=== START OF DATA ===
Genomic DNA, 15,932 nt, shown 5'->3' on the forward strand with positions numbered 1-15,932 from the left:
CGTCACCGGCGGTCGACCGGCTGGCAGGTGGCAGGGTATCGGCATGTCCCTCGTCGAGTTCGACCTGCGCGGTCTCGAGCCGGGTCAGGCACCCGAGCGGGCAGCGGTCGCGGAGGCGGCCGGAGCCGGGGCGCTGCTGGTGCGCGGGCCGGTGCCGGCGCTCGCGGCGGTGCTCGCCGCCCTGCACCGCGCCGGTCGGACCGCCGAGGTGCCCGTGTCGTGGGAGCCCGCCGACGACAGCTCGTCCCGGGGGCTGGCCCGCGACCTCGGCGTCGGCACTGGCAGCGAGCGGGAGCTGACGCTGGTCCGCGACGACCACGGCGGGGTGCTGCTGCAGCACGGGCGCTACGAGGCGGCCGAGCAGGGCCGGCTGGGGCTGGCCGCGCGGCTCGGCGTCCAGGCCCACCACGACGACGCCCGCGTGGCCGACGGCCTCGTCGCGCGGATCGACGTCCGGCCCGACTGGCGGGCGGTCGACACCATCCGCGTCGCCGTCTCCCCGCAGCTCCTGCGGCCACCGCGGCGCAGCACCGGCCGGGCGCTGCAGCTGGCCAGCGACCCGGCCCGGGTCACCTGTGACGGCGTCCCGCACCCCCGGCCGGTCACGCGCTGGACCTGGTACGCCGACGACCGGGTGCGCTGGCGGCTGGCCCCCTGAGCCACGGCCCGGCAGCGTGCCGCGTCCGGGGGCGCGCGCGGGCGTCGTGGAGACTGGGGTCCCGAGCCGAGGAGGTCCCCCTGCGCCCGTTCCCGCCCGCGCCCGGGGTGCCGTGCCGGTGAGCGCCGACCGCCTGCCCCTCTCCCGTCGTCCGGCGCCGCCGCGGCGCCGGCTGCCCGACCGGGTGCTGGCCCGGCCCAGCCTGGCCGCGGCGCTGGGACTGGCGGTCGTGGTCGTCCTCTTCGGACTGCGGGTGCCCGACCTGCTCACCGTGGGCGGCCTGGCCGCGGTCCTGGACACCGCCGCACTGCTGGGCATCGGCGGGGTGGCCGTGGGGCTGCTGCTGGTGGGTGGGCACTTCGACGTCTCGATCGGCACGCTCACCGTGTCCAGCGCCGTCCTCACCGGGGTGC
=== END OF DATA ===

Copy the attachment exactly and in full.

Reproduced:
Genomic DNA, 15,932 nt, shown 5'->3' on the forward strand with positions numbered 1-15,932 from the left:
CGTCACCGGCGGTCGACCGGCTGGCAGGTGGCAGGGTATCGGCATGTCCCTCGTCGAGTTCGACCTGCGCGGTCTCGAGCCGGGTCAGGCACCCGAGCGGGCAGCGGTCGCGGAGGCGGCCGGAGCCGGGGCGCTGCTGGTGCGCGGGCCGGTGCCGGCGCTCGCGGCGGTGCTCGCCGCCCTGCACCGCGCCGGTCGGACCGCCGAGGTGCCCGTGTCGTGGGAGCCCGCCGACGACAGCTCGTCCCGGGGGCTGGCCCGCGACCTCGGCGTCGGCACTGGCAGCGAGCGGGAGCTGACGCTGGTCCGCGACGACCACGGCGGGGTGCTGCTGCAGCACGGGCGCTACGAGGCGGCCGAGCAGGGCCGGCTGGGGCTGGCCGCGCGGCTCGGCGTCCAGGCCCACCACGACGACGCCCGCGTGGCCGACGGCCTCGTCGCGCGGATCGACGTCCGGCCCGACTGGCGGGCGGTCGACACCATCCGCGTCGCCGTCTCCCCGCAGCTCCTGCGGCCACCGCGGCGCAGCACCGGCCGGGCGCTGCAGCTGGCCAGCGACCCGGCCCGGGTCACCTGTGACGGCGTCCCGCACCCCCGGCCGGTCACGCGCTGGACCTGGTACGCCGACGACCGGGTGCGCTGGCGGCTGGCCCCCTGAGCCACGGCCCGGCAGCGTGCCGCGTCCGGGGGCGCGCGCGGGCGTCGTGGAGACTGGGGTCCCGAGCCGAGGAGGTCCCCCTGCGCCCGTTCCCGCCCGCGCCCGGGGTGCCGTGCCGGTGAGCGCCGACCGCCTGCCCCTCTCCCGTCGTCCGGCGCCGCCGCGGCGCCGGCTGCCCGACCGGGTGCTGGCCCGGCCCAGCCTGGCCGCGGCGCTGGGACTGGCGGTCGTGGTCGTCCTCTTCGGACTGCGGGTGCCCGACCTGCTCACCGTGGGCGGCCTGGCCGCGGTCCTGGACACCGCCGCACTGCTGGGCATCGGCGGGGTGGCCGTGGGGCTGCTGCTGGTGGGTGGGCACTTCGACGTCTCGATCGGCACGCTCACCGTGTCCAGCGCCGTCCTCACCGGGGTGC